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Case Study 1 – Therapeutic Relationships 

Therapeutic communication is a purposeful communication between a patient and their healthcare provider in order to achieve a positive health outcome (Fite, Assefa, & Demissie, 2019). In this case study J.R a nurse practitioner works in a primary care facility. J.R works diligently to foster a therapeutic relationship with his patients by using effective communication skills. Most of J. R’s patients have some form of altered sensory perception such as deafness or blindness and he finds that by using humor and showing respect helps him bond with his patients. Building a good rapport with his patients, J. R can also promote health practices that will then reduce their rates of mortality.  

Therapeutic communication is based upon faith, emotional fulfillment, respect, hope, spiritual and physical needs, and most importantly trust (Fite et al., 2019). A lack of therapeutic communication impacts patient’s satisfaction and increases hospital stay length (Fite et al., 2019). Therefore, as healthcare providers we should always strive to have therapeutic communication with our patients. Some of the strategies we as providers can use are by listening attentively to their concerns, being non-judgmental, being patient, and by providing feedback.  

Moral distress is very common in all aspects of healthcare. Moral distress occurs when a healthcare provider feels as if they are unable to take ethically appropriate actions for their patients (Almutairi, Salam, Adlan, & Alturki, 2019). Healthcare providers around the globe are often faced with complex ethical dilemmas in their daily practice which can lead to burn out. In situations where two ethical decisions compete, healthcare providers must then rely upon their morals to try and make the right decision for their patients (Almutairi et al., 2019).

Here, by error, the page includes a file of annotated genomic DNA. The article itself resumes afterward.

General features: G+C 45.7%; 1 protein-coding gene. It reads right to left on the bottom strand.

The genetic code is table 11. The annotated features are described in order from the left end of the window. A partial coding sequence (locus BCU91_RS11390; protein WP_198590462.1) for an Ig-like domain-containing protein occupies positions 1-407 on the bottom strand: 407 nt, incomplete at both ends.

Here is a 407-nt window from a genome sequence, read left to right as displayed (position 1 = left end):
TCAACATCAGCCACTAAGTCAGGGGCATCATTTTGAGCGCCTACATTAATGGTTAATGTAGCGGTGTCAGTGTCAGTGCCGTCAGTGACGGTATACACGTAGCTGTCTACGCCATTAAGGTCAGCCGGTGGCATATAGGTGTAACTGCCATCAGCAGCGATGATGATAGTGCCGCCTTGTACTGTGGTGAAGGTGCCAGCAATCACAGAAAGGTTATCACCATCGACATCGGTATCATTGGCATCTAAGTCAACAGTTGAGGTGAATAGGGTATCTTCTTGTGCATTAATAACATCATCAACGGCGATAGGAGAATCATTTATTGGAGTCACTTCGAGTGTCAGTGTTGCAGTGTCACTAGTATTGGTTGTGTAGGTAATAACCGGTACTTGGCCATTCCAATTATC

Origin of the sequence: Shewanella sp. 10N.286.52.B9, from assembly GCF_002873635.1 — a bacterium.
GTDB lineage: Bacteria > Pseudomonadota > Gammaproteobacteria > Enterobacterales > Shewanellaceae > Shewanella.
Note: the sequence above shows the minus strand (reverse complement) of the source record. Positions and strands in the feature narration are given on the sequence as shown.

There are many factors that hinder the ability of healthcare providers to act upon their moral agency. These factors include excessive workloads, lack of time and resources, conflicting patient and family needs, patient care concerns, patient high acuity, and professional conflict (Almutairi et al., 2019). These factors can make the healthcare provider feel powerless, which eventually leads to a psychological reaction known as a moral distress (Almutairi et al., 2019). Moral distress can be a serious problem leading to nightmares, depression, and sorrow (Almutairi et al., 2019). 

My personal sense of moral distress is often linked to inadequate resources. An example of this is when I am caring for a patient and their clinical condition is deteriorating and the patient needs to be transferred to ICU for closer and better management. If ICU then does not have enough nurses or beds and I must wait to transfer the patient. I often find myself feeling powerless because I still have my other patients that need attention that I can’t give them because I am working hard to manage the more critical patient. Communication in this situation plays an important role. I must communicate with my team member and supervisors to make sure that my other patients are cared for. I must also communicate with the provider to receive orders for my critical patient. Additionally, I must communicate therapeutically with the critical patient as well as their family members.  

References 

Almutairi, A. F., Salam, M., Adlan, A. A., & Alturki, A. S. (2019). Prevalence of severe moral distress among healthcare providers in Saudi Arabia. Psychology research and behavior management12, 107–115. https://doi.org/10.2147/PRBM.S191037 (Links to an external site.) 

Fite, R. O., Assefa, M., Demissie, A., & Belachew, T. (2019). Predictors of therapeutic communication between nurses and hospitalized patients. Heliyon5(10), e02665. https://doi.org/10.1016/j.heliyon.2019.e02665 (Links to an external site.)